Multiple myeloma (MM), a malignancy of plasma cells, is characterized by abnormal overproduction of monoclonal immunoglobulin. A permissive microenvironment in bone marrow and immune dysregulation are pivotal to myeloma cell growth, proliferation, and migration, as well as clinical manifestation and drug resistance in MM.1,2 Therapies that modulate the immune system, including immunomodulatory drugs (IMiDs) and monoclonal antibodies (mAbs), are the current mainstay of MM treatment. The transformative impact of these therapies is reflected in the doubling of MM survival over the past 2 decades.3–5 Despite this progress, MM remains a therapeutic challenge. Moreover, as new combinations are increasingly used in earlier lines, patients with relapsed/refractory MM (RRMM) develop resistance to multiple drugs, requiring innovative approaches for management.6
To date, 2 mAbs that target the transmembrane glycoprotein ectoenzyme CD38 – daratumumab and isatuximab – are approved for use in MM.5 These mAbs, which demonstrate activity as single agents and in combination with IMiDs or proteasome inhibitors (PIs), have proven remarkably useful in treating RRMM. However, as with other drug classes, patients develop anti-CD38-mAb–refractory MM, which is associated with a poor prognosis, even in patients who remain responsive to IMiD or PI therapy.7 In addition to novel classes of agents, retreatment with anti-CD38-directed therapy in patients with RRMM refractory to anti-CD38 mAb treatment might be an option.
The question of retreatment with the same/different mAbs in anti-CD38-mAb–refractory disease is unresolved, although real-world and retrospective analyses have shown responses in some daratumumab-refractory patients subsequently treated with isatuximab or daratumumab, in combination with pomalidomide and dexamethasone.8,9 Our Phase 1/2 clinical study, which explores isatuximab safety and efficacy in daratumumab-refractory patients (over 50% received daratumumab combination therapy), provides some insights into this data gap. In our cohort of 32 heavily pretreated patients (median 7 prior lines) with daratumumab-refractory MM, the disease control rate (DCR) was 37.5%. Notably, the DCR was higher in patients who received isatuximab over longer intervals after their last daratumumab dose, 60%, 58.3%, and 28.6% in those with ≥12, ≥6, and <3 months of daratumumab washout, respectively (Figure). Isatuximab treatment improved median overall survival over historical data for CD38-mAb–refractory patients (10.7 vs 8.67 months).
While both daratumumab and isatuximab target CD38, isatuximab induces MM apoptosis independent of effector cells and cross-linking agents.10 It is a more potent inhibitor of CD38 enzymatic activity, thereby reducing adenosine in the bone marrow microenvironment, making it less hospitable for myeloma cells and more conducive to anti-cancer immune responses.10 Isatuximab will likely be used in earlier lines as well as in combination with other agents, based on currently approved indications. However, our data suggest clinical potential and optimal timing of isatuximab monotherapy in MM refractory to daratumumab combinations in advanced MM patients who do not have many treatment options at this time of their disease. Additional studies are needed to reveal the complete picture of the depth and duration of responses. As the MM therapeutic arsenal continues to expand and gain complexity, further clinical trials are also needed to clarify the optimal timing, sequencing, and choice of anti-CD38 mAb monotherapy or combination regimens in anti-CD38-mAb–refractory MM, providing a roadmap for maximizing the therapeutic returns in RRMM.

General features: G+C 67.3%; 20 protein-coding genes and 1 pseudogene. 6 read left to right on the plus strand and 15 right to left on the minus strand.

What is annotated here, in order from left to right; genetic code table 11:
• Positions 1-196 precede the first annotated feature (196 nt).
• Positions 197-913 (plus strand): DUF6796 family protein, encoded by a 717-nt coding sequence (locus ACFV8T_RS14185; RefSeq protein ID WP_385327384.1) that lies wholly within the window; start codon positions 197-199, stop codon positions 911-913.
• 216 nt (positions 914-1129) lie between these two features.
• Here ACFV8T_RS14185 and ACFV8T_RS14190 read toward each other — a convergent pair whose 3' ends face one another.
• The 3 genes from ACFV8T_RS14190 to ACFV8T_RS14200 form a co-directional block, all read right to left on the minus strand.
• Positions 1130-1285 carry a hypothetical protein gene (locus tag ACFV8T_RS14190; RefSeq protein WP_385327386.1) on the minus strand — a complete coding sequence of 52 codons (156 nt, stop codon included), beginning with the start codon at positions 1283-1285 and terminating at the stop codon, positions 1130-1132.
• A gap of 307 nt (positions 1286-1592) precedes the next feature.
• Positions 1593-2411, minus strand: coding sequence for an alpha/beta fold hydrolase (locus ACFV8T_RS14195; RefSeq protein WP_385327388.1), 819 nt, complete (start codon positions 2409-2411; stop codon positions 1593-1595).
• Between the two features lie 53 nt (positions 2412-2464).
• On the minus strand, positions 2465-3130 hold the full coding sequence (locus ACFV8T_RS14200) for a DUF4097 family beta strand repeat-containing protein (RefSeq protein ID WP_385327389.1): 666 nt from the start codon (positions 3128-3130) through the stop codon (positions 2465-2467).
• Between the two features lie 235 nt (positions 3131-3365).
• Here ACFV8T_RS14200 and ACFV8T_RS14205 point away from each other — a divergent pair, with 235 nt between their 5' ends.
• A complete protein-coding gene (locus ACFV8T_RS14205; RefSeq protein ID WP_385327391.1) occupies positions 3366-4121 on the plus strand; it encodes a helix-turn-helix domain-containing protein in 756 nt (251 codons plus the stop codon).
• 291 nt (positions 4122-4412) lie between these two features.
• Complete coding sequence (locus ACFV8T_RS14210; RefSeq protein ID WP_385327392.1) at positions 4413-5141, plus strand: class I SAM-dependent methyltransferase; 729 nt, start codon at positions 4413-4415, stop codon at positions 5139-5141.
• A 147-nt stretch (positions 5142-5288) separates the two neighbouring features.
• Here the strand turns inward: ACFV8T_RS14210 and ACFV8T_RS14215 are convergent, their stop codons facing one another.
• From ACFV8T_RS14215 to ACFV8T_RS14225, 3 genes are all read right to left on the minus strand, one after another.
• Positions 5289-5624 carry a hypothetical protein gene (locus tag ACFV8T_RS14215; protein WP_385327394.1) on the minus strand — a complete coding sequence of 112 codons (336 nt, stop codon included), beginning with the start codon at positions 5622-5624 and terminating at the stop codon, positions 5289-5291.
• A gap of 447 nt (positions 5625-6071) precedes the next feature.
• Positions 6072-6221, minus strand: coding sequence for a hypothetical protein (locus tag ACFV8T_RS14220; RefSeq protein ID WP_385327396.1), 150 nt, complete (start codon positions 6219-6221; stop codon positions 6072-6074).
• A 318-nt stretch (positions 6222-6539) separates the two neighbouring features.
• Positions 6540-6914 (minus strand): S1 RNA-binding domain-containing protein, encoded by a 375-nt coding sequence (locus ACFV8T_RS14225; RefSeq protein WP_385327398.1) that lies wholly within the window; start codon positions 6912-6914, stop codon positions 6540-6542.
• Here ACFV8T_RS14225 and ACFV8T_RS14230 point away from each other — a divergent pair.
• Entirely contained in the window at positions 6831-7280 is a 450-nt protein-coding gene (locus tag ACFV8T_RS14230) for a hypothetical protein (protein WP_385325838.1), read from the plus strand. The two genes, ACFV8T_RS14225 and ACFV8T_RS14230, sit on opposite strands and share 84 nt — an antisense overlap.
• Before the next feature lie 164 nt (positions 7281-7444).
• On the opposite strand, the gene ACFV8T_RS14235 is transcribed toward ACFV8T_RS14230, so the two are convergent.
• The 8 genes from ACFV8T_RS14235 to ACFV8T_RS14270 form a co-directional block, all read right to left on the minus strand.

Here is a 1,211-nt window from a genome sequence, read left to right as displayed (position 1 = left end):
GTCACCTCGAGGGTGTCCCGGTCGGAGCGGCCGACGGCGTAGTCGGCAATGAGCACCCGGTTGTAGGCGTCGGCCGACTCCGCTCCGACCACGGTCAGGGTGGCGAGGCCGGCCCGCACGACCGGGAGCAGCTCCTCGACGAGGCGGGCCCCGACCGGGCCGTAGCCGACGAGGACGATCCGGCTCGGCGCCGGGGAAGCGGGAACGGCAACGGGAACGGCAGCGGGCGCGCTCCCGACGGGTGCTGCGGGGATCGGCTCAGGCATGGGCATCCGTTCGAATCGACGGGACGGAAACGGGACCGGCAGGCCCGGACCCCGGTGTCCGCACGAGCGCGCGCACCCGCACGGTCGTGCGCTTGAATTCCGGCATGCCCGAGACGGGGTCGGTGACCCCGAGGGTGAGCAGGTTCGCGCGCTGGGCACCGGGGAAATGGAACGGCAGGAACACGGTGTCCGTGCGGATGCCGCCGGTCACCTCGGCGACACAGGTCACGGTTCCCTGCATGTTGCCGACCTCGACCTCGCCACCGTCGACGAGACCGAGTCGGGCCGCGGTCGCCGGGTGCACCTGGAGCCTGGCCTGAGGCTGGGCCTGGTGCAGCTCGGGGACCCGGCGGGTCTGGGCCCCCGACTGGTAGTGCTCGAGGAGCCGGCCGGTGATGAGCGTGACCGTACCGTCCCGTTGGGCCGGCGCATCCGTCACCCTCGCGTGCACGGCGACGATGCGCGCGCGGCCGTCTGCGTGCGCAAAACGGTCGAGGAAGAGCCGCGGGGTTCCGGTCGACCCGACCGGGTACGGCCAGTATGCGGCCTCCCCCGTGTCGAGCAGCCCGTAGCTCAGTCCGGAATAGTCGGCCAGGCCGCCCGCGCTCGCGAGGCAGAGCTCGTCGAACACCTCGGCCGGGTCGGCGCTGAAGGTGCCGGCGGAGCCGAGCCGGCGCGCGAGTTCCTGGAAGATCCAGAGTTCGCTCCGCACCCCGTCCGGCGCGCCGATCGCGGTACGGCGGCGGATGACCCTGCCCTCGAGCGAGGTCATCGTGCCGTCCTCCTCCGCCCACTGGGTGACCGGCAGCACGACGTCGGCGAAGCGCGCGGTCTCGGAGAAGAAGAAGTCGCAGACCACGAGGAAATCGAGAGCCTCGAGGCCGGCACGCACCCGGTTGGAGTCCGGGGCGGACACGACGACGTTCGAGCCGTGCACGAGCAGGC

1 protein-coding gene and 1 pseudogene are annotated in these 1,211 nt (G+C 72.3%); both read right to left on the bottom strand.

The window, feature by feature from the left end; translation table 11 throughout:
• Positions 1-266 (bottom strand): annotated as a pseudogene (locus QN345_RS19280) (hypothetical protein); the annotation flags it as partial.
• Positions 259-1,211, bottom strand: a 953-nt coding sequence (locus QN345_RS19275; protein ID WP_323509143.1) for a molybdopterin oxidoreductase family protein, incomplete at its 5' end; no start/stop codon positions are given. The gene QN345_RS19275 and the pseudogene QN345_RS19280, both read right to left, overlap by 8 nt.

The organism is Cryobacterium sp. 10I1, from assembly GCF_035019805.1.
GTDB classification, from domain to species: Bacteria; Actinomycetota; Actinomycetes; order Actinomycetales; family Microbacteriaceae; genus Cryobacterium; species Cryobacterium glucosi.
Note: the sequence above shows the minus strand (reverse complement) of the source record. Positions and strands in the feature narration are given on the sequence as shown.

- Romano A, Conticello C, Cavalli M, et al. Immunological dysregulation in multiple myeloma microenvironment. BioMed Res Int. 2014;2014. doi:10.1155/2014/198539
- Lopes R, Ferreira BV, Caetano J, Barahona F, Carneiro EA, João C. Boosting immunity against multiple myeloma. Cancers. 2021;13(6). doi:10.3390/cancers13061221
- Nandakumar B, Binder M, Dispenzieri A, et al. Continued improvement in survival in multiple myeloma (MM) including high-risk patients. J Clin Oncol. 2019;37(15_suppl):8039-8039. doi:10.1200/JCO.2019.37.15_suppl.8039
- Gulla A, Anderson KC. Multiple myeloma: the (r)evolution of current therapy and a glance into future. Haematologica. 2020;105(10):2358-2367. doi:10.3324/haematol.2020.247015
- Radocha J, van de Donk NWCJ, Weisel K. Monoclonal antibodies and antibody drug conjugates in multiple myeloma. Cancers. 2021;13(7). doi:10.3390/cancers13071571
- Rajkumar SV, Kumar S. Multiple myeloma current treatment algorithms. Blood Cancer J. 2020;10(9):94. doi:10.1038/s41408-020-00359-2
- Gandhi UH, Cornell RF, Lakshman A, et al. Outcomes of patients with multiple myeloma refractory to CD38-targeted monoclonal antibody therapy. Leukemia. 2019;33(9):2266-2275. doi:10.1038/s41375-019-0435-7
- Becnel MR, Horowitz SB, Thomas SK, Iyer SP. Descriptive analysis of isatuximab use following prior daratumumab in patients with relapsed/refractory multiple myeloma. Presented at: 62nd ASH Annual Meeting and Exposition; December 5-8, 2020. https://ash.confex.com/ash/2020/webprogram/Paper140526.html
- Nooka AK, Joseph NS, Kaufman JL, et al. Clinical efficacy of daratumumab, pomalidomide, and dexamethasone in patients with relapsed or refractory myeloma: Utility of re-treatment with daratumumab among refractory patients. Cancer. 2019;125(17):2991-3000. doi:10.1002/cncr.32178
- Martin TG, Corzo K, Chiron M, et al. Therapeutic opportunities with pharmacological inhibition of CD38 with isatuximab. Cells. 2019;8(12). doi:10.3390/cells8121522